10 Easy Steps to Start a Handyman Business

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Starting a handyman business can be highly profitable for anyone with repair skills. But knowing how to fix things around the house or office can feel like a far leap from running a sustainable business.

Fortunately, starting a handyman business is easier than you might think. Whether you’re looking to make some extra cash as a side hustle or run a full-scale business with over 20 trucks on the road, this guide will walk you through the step-by-step process to get started. 

Step 1 – Narrow Your Services Based on Your Skills

The very first thing you need to do is determine what types of services you’re going to offer. Even if you consider yourself a Jack or Jill of all trades, it doesn’t mean you should take on every potential job that comes your way.

You’ll have a better chance of being successful if you can narrow your focus to a handful of specialty services, especially when you’re first starting out. Here’s why.

Keeping your overhead costs as low as possible is crucial for profitability. But if you’re doing everything from electrical work to plumbing, HVAC, washing machines, and deck repairs, you’re likely going to need extra equipment. This not only adds to your upfront costs but could be an ongoing cost as well if you need to pay for storage space.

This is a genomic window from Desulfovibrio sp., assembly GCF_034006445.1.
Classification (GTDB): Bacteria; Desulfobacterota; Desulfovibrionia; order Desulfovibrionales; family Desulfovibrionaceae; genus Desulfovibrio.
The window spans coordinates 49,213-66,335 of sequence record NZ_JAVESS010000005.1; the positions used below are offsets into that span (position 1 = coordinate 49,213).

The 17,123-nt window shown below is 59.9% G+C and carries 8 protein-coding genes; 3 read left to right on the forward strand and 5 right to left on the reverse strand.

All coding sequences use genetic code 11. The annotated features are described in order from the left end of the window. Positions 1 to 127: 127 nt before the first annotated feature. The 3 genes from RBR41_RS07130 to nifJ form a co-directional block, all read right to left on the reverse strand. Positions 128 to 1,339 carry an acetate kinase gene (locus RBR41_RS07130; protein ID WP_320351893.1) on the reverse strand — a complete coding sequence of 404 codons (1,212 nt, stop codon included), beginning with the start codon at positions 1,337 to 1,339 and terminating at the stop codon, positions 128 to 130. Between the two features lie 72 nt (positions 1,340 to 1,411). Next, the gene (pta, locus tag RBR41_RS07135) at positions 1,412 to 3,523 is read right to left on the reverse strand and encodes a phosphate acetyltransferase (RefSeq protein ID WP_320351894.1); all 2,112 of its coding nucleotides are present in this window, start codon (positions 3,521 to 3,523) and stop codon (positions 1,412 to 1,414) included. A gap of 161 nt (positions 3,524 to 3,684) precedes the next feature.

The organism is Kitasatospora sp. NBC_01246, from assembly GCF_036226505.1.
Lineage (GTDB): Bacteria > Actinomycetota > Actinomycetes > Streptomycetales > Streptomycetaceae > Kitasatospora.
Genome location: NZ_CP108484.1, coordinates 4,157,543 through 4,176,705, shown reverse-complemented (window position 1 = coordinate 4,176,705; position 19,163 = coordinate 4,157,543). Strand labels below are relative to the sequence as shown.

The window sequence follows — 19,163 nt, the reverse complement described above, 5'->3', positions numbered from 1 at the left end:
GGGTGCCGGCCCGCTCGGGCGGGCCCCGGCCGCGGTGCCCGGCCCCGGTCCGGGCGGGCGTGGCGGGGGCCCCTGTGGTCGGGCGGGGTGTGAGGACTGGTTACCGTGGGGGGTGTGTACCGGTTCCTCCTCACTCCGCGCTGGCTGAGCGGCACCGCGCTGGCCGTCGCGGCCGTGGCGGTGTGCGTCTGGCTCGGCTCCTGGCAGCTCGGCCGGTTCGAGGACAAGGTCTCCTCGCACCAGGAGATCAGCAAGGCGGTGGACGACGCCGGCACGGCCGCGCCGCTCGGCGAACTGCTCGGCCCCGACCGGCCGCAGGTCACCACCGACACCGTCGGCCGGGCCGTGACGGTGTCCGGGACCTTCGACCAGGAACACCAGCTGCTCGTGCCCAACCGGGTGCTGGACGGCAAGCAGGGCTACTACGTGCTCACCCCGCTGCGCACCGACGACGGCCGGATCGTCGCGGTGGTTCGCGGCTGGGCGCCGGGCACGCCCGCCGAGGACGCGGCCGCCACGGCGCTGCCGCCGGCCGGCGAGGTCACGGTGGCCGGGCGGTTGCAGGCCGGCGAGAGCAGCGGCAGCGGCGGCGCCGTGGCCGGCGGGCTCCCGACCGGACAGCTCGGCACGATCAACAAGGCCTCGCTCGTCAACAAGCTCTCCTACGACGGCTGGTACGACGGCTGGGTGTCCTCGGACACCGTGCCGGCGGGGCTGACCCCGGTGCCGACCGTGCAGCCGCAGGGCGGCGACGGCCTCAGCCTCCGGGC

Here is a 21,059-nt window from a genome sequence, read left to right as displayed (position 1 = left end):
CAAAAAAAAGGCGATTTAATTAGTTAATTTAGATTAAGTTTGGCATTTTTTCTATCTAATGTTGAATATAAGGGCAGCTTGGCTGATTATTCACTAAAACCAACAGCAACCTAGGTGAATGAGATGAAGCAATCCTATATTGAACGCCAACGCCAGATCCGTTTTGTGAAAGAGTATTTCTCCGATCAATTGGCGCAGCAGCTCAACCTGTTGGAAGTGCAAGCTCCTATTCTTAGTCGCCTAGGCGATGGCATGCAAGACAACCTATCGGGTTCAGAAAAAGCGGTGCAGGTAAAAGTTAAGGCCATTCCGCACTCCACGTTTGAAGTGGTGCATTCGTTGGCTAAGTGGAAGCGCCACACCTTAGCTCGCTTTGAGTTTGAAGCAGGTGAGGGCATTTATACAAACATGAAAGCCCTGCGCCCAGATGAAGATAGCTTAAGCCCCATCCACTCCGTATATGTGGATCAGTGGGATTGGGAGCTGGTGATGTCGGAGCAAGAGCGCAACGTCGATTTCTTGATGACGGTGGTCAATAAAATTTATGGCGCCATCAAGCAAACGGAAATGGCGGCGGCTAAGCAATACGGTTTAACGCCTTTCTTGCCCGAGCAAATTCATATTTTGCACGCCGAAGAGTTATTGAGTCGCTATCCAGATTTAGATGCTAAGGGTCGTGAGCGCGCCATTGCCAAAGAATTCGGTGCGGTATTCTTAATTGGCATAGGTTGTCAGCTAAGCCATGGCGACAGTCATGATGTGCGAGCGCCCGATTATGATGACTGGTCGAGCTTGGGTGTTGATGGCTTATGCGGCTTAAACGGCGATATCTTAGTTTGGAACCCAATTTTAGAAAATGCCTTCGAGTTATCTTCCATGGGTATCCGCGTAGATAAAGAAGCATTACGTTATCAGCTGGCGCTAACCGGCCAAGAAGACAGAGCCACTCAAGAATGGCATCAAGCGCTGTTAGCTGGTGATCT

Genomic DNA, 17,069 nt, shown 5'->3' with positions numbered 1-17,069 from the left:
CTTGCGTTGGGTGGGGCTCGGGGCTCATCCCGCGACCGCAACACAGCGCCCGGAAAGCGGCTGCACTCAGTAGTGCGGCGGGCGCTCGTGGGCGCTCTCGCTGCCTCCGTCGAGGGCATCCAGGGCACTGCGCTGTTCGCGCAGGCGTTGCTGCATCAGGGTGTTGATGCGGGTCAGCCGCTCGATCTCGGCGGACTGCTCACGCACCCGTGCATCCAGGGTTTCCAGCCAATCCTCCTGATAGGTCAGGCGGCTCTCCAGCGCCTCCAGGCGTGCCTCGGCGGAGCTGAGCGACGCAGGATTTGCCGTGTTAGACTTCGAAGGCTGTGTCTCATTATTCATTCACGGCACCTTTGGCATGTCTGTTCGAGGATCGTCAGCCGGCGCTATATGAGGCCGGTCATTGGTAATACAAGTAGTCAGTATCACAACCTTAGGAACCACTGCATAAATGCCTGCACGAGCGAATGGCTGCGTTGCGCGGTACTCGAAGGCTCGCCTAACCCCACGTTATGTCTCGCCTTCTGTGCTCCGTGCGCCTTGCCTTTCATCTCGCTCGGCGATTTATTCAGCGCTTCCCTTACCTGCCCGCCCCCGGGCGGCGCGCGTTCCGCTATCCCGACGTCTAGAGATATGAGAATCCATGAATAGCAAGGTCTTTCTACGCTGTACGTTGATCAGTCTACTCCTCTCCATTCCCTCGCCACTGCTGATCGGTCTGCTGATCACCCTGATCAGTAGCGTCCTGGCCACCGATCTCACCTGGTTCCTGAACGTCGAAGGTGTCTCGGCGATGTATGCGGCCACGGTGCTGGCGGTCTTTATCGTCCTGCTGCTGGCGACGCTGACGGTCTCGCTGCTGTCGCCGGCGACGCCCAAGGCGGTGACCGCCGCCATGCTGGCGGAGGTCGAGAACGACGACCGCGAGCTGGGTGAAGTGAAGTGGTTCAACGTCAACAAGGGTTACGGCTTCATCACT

Working on the same types of jobs will also help sharpen your skills—allowing you to work faster and complete more jobs per day. This won’t always be the case if you’re constantly bouncing around to different job types. 

So, when you’re first starting, it’s in your best interest to narrow your focus to about five main specialty areas. You should base those around your current skill sets and think about ways to save money when you eventually need to purchase materials and equipment. You can always add new services and expand your skills down the road once you get a steady cash flow and new opportunities present themselves. 

Step 2 – Set Up an LLC For Your Handyman Business

Creating a legal business entity for your handyman operation is very important. You might be able to get away without this step if you’re just doing a couple of odd jobs per month for some extra cash. But if you’re serious about starting a handy business, officially forming an LLC is an absolute must. 

There are two main reasons why you need to do this. First, LLCs give you an extra layer of liability protection. So if something goes wrong on a job, which can definitely happen in this industry, your personal assets will be protected if a client sues you. 

Second, forming an LLC helps legitimize your business. It tells your future customers that you’re not just some guy with a truck. People will be more likely to let you into their homes or offices if you’re operating as a real business. 

Using a business formation service is the fastest and easiest way to complete this step. ZenBusiness is an excellent solution to consider. Just follow the prompts on their website, and they’ll legally register your Handyman business in your state.

Screenshot of ZenBusiness' home page.

Here’s an ultra-brief overview of what this step will look like:

  • Choose a name for your LLC